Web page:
Graduate teaching assistants on strike: Western University

Graduate teaching assistants picketing outside Western University to fight unfair wages. Ben Harrietha / Global News

Graduate teaching assistants (GTAs) are on strike at Western University after rejecting the latest offer from their employer.

GTAs will step away from their duties on Thursday, which is also the first day of the undergraduate exam period.

Western University announced on its website that GTAs received an hourly wage of $48.41 as of January 1, which is increased to $51.10 in the fourth year of their collective agreement.

“Western GTAs are among the top paid GTAs in the province and the final offer continues to provide generous pay for this work,” says Florentine Strzekczyk on Western’s website, Provost and Academic Vice-President.

Pardis Baha, local union president, argues: “The maximum hours are 10 hours a week, and many of our workers are doing less than 10, so we’re limited in the income we can bring in as TAs.”

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Western’s website also notes that GTAs are only paid up to 10 hours a week to ensure they focus primarily on their academic work in pursuit of their degrees.

In a support letter through the University of Western Faculty Association (UWOFA), they state: “Western’s guaranteed funding package for Ph.D. students is an impractical $23,360, far below the minimum recommended by that study.”

The recommended stipend for a Ph.D. student at Western is $41,848.19, according to Western’s affordability calculator.

“There is overwhelming evidence that demonstrates the glaring disparity between the cost of living in London and GTA earnings at Western,” says UWOFA’s website.

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The Public Service Alliance of Canada Local 610, the union representing GTAs, rejected Western’s offer.  And according to the union, there are more than 2,000 GTAs employed at Western that have duties as proctors and markers during exam periods. But the university has asked Professional and Managerial Association staff to take on proctoring shifts and is inviting GTAs to continue working if they choose.

Baha alleges the university has focused its efforts on contracting out members’ work to other staff on campus and encouraging members to cross picket lines.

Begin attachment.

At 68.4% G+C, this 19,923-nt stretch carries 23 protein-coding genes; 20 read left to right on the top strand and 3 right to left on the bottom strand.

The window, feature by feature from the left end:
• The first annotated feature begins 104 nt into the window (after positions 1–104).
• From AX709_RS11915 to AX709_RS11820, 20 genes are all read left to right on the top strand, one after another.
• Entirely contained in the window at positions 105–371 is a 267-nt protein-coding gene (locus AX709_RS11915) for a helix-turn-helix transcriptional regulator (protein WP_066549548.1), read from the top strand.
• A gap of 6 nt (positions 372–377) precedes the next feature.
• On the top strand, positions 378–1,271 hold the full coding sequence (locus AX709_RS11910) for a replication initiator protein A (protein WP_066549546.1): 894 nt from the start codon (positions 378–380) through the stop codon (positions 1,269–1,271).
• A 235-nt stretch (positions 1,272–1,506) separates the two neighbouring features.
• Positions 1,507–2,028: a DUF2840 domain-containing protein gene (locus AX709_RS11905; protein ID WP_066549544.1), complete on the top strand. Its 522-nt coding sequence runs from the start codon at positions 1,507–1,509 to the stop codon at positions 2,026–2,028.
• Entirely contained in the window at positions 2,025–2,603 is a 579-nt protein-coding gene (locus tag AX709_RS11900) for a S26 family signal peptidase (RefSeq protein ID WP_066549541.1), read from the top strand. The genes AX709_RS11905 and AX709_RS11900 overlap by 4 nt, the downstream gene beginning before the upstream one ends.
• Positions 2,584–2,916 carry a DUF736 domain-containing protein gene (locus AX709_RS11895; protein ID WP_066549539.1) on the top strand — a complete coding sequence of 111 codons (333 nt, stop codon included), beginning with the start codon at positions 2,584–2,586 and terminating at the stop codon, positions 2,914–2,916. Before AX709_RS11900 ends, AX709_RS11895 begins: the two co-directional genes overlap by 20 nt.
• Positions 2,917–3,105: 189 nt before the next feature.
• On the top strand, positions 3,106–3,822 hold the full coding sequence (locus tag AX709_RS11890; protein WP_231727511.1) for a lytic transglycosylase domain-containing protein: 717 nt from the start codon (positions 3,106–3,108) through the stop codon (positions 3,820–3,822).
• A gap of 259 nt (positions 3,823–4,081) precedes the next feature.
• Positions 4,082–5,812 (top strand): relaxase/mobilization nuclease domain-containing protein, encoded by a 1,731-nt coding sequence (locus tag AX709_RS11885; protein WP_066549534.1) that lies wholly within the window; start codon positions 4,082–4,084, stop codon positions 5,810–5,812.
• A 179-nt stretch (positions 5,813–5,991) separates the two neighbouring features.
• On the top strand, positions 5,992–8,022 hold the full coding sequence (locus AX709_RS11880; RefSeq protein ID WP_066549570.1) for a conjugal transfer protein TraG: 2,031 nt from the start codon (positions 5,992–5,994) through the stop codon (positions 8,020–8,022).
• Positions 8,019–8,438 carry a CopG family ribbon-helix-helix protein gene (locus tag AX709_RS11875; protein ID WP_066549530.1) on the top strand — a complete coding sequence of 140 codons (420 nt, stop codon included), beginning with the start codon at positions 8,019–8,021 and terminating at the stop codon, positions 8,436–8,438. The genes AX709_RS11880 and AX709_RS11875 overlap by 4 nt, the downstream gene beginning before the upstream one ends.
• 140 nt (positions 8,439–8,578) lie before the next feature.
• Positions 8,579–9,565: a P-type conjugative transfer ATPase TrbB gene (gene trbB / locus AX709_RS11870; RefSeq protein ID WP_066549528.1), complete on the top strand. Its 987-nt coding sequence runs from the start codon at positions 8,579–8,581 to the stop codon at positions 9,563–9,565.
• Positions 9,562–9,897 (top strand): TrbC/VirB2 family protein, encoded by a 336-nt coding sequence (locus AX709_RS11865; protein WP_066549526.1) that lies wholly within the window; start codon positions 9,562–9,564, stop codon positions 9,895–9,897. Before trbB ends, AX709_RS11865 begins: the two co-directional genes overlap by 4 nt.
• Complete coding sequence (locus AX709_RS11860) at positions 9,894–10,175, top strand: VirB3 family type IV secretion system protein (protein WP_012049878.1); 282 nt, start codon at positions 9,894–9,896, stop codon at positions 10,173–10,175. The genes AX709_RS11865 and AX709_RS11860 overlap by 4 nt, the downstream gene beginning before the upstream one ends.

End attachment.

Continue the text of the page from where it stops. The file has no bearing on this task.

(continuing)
“It’s a shame that Western has chosen to compromise the integrity of exams by putting us in a position to go on strike,” says Baha. “There’s no way that Western can contract out enough of our work to replace 2,000 members worth of work.”

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UWOFA says on its website that it strongly condemns faculty members taking on work normally done by GTAs. They say this takes advantage of the most vulnerable graduate students and undermines labour solidarity.

“The more work that the employer can cover with ‘scab’ labour, the less impactful the strike will be,” says the UWOFA website. “Faculty members may feel pressured to take on work normally done by TAs…You should strongly resist this pressure.”

Negotiations began on Oct. 30, 2023, and will continue with the goal of achieving a tentative agreement, according to Western’s website.

“The solidarity we’re seeing on campus is showing us that everyone is struggling with this employer, this employer is treating all of its workers poorly,” says Baha. “This is not just a TA fight. This is all employees on campus fight. Everyone is standing in solidarity, and we will stand in solidarity with them when it’s their turn to bargain as well.”

Graduate teaching assistants striking outside Western University. Ben Harrietha / Global News
Graduate teaching assistants striking outside Western University. Ben Harrietha / Global News
Graduate teaching assistants striking outside Western University. Ben Harrietha / Global News



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